The global tobacco industry produces around 5.5 trillion cigarettes a year.

Grossly rounding up here, but just 4 companies control 45% of a £500 billion a year industry with as many as a million or more shareholders, generating billions in profits and paying as much as £300 billion a year in tax. That’s just the tax the tobacco companies pay, without additional taxes down the chain up to the massive surcharge at the till. The world’s government raise perhaps half a trillion pound a year from smokers – that’s an educated guesstimate, but just one company, from their own annual report – in 2012 paid over £32 billion in tax. Do you really think for a second that with money like this involved, they aren’t happy to kill you with their products?

Via: World Lung Foundation (link to release paper now dead)

  • In 2010, tobacco industry’s profit was equivalent to US$6,000 for each death caused by tobacco.
  • 2011: ‘Estimates U.S. $35 Billion Tobacco Industry Profits and Almost 6 Million Annual Deaths’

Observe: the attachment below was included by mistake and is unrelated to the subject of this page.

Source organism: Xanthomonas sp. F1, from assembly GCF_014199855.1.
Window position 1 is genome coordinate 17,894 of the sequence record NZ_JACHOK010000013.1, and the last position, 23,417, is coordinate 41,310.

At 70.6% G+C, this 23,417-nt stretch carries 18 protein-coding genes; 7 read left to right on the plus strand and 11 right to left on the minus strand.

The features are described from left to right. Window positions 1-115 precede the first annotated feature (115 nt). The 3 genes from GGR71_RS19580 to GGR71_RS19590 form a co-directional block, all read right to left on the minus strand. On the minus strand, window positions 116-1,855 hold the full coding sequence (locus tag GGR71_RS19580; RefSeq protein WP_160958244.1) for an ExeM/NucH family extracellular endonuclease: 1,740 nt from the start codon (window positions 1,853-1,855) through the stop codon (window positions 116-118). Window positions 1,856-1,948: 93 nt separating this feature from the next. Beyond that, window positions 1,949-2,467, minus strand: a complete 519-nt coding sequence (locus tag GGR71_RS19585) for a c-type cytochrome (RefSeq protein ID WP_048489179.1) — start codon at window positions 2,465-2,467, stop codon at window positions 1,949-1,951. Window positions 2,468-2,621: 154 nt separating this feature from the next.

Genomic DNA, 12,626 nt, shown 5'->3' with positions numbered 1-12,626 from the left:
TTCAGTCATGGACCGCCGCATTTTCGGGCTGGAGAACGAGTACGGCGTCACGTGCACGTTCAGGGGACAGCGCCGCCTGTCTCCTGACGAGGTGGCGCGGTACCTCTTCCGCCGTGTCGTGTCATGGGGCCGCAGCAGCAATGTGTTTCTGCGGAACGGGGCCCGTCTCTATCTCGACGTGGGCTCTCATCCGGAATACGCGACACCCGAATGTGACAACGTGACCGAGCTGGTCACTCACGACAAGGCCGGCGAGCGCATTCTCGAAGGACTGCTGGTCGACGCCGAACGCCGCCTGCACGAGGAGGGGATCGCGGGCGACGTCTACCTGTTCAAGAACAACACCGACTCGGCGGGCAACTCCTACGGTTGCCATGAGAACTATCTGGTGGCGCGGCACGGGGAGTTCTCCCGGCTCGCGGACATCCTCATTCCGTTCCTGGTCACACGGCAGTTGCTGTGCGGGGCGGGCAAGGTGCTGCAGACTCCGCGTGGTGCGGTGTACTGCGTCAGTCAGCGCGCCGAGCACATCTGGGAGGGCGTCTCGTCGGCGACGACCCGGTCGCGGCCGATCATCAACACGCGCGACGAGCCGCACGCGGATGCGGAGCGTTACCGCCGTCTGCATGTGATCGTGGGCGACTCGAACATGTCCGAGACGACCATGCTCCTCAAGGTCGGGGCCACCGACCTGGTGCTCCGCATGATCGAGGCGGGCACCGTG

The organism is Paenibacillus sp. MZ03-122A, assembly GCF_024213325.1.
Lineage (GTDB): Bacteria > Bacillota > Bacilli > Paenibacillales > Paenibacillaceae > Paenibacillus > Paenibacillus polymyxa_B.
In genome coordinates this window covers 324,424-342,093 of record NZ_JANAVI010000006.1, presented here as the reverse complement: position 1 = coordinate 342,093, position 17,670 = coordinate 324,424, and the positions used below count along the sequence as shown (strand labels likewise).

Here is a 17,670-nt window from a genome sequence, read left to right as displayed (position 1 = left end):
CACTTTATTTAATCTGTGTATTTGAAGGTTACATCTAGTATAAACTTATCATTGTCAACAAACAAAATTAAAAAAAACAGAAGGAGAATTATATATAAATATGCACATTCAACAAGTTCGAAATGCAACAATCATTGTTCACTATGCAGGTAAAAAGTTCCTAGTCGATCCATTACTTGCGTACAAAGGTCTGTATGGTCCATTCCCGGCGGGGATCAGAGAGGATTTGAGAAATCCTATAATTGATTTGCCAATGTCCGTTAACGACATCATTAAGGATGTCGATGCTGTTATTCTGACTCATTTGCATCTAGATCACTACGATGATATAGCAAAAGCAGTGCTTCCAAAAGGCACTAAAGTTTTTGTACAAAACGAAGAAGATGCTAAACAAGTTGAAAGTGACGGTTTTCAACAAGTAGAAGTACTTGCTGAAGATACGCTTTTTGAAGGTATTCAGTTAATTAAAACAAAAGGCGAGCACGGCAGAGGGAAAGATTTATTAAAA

• Since the 1st Tobacco Atlas in 2002, almost 50 million people have died from tobacco.
  • 43 trillion cigarettes have been smoked in the last decade.
    (Sales are now at 5.5 trillion a year)
  • Tobacco is responsible for more than 15% of all male deaths and 7% of female deaths
  • If trends continue, one billion people will die from tobacco use and exposure during the 21st century – one person every six seconds.

Tobacco Industry Profits Greater Than Ever
According to The Tobacco Atlas, estimates of revenues from the global tobacco industry likely approach half a trillion U.S. dollars annually. In 2010, the combined profits of the six leading tobacco companies were U.S. $35.1 billion, equal to the combined profits of Coca-Cola, Microsoft, and McDonald’s in the same year. If Big Tobacco were a country, it would have the gross domestic product (GDP) of countries like Poland, Saudi Arabia, Sweden and Venezuela.

cost of smoking
{ The true cost of smoking }

The true cost of smoking without considering health reasons. The ads are to focus your attention on the price you pay. 40p each – but the shops are more than happy to sell you them in multiples of 200 a time at £80 or more a carton.